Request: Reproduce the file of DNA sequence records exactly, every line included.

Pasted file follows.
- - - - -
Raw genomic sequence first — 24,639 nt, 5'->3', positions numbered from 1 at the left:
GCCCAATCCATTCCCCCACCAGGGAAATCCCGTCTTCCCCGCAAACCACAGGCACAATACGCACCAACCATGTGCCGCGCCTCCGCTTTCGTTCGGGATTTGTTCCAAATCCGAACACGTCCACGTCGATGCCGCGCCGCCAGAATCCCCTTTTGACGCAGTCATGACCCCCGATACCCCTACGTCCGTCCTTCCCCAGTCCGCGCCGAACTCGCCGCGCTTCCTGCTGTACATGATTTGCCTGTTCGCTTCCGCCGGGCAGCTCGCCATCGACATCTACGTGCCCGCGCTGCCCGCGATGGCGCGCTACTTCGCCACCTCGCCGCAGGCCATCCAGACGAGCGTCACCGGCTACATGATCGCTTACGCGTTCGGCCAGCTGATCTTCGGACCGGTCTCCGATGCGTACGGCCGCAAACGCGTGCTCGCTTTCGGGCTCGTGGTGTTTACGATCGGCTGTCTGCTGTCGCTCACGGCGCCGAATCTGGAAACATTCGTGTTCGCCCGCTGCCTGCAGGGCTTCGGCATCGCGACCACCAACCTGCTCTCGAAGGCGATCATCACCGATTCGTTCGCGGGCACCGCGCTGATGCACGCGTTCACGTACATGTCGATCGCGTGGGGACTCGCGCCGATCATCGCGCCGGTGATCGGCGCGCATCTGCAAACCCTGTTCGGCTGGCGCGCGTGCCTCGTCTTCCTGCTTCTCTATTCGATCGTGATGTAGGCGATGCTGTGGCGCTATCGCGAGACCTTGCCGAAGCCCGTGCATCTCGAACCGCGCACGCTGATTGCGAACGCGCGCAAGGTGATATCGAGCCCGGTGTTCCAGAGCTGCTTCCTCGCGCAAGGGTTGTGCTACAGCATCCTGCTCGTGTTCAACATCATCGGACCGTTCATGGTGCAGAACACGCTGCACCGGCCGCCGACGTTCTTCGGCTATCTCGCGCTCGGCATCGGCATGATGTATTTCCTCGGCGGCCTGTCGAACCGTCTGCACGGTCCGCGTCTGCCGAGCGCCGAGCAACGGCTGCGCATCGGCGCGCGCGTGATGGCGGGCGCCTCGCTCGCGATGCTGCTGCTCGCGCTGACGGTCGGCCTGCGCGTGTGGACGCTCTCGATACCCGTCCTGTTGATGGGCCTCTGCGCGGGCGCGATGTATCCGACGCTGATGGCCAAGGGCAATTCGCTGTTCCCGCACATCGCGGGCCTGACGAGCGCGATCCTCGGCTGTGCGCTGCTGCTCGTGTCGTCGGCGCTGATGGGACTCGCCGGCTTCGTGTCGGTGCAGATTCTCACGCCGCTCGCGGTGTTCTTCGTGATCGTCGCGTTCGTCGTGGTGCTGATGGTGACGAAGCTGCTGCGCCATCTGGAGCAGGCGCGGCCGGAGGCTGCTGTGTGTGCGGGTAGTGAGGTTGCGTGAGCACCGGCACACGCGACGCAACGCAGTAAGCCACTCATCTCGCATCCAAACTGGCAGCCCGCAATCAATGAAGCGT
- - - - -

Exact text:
Raw genomic sequence first — 24,639 nt, 5'->3', positions numbered from 1 at the left:
GCCCAATCCATTCCCCCACCAGGGAAATCCCGTCTTCCCCGCAAACCACAGGCACAATACGCACCAACCATGTGCCGCGCCTCCGCTTTCGTTCGGGATTTGTTCCAAATCCGAACACGTCCACGTCGATGCCGCGCCGCCAGAATCCCCTTTTGACGCAGTCATGACCCCCGATACCCCTACGTCCGTCCTTCCCCAGTCCGCGCCGAACTCGCCGCGCTTCCTGCTGTACATGATTTGCCTGTTCGCTTCCGCCGGGCAGCTCGCCATCGACATCTACGTGCCCGCGCTGCCCGCGATGGCGCGCTACTTCGCCACCTCGCCGCAGGCCATCCAGACGAGCGTCACCGGCTACATGATCGCTTACGCGTTCGGCCAGCTGATCTTCGGACCGGTCTCCGATGCGTACGGCCGCAAACGCGTGCTCGCTTTCGGGCTCGTGGTGTTTACGATCGGCTGTCTGCTGTCGCTCACGGCGCCGAATCTGGAAACATTCGTGTTCGCCCGCTGCCTGCAGGGCTTCGGCATCGCGACCACCAACCTGCTCTCGAAGGCGATCATCACCGATTCGTTCGCGGGCACCGCGCTGATGCACGCGTTCACGTACATGTCGATCGCGTGGGGACTCGCGCCGATCATCGCGCCGGTGATCGGCGCGCATCTGCAAACCCTGTTCGGCTGGCGCGCGTGCCTCGTCTTCCTGCTTCTCTATTCGATCGTGATGTAGGCGATGCTGTGGCGCTATCGCGAGACCTTGCCGAAGCCCGTGCATCTCGAACCGCGCACGCTGATTGCGAACGCGCGCAAGGTGATATCGAGCCCGGTGTTCCAGAGCTGCTTCCTCGCGCAAGGGTTGTGCTACAGCATCCTGCTCGTGTTCAACATCATCGGACCGTTCATGGTGCAGAACACGCTGCACCGGCCGCCGACGTTCTTCGGCTATCTCGCGCTCGGCATCGGCATGATGTATTTCCTCGGCGGCCTGTCGAACCGTCTGCACGGTCCGCGTCTGCCGAGCGCCGAGCAACGGCTGCGCATCGGCGCGCGCGTGATGGCGGGCGCCTCGCTCGCGATGCTGCTGCTCGCGCTGACGGTCGGCCTGCGCGTGTGGACGCTCTCGATACCCGTCCTGTTGATGGGCCTCTGCGCGGGCGCGATGTATCCGACGCTGATGGCCAAGGGCAATTCGCTGTTCCCGCACATCGCGGGCCTGACGAGCGCGATCCTCGGCTGTGCGCTGCTGCTCGTGTCGTCGGCGCTGATGGGACTCGCCGGCTTCGTGTCGGTGCAGATTCTCACGCCGCTCGCGGTGTTCTTCGTGATCGTCGCGTTCGTCGTGGTGCTGATGGTGACGAAGCTGCTGCGCCATCTGGAGCAGGCGCGGCCGGAGGCTGCTGTGTGTGCGGGTAGTGAGGTTGCGTGAGCACCGGCACACGCGACGCAACGCAGTAAGCCACTCATCTCGCATCCAAACTGGCAGCCCGCAATCAATGAAGCGT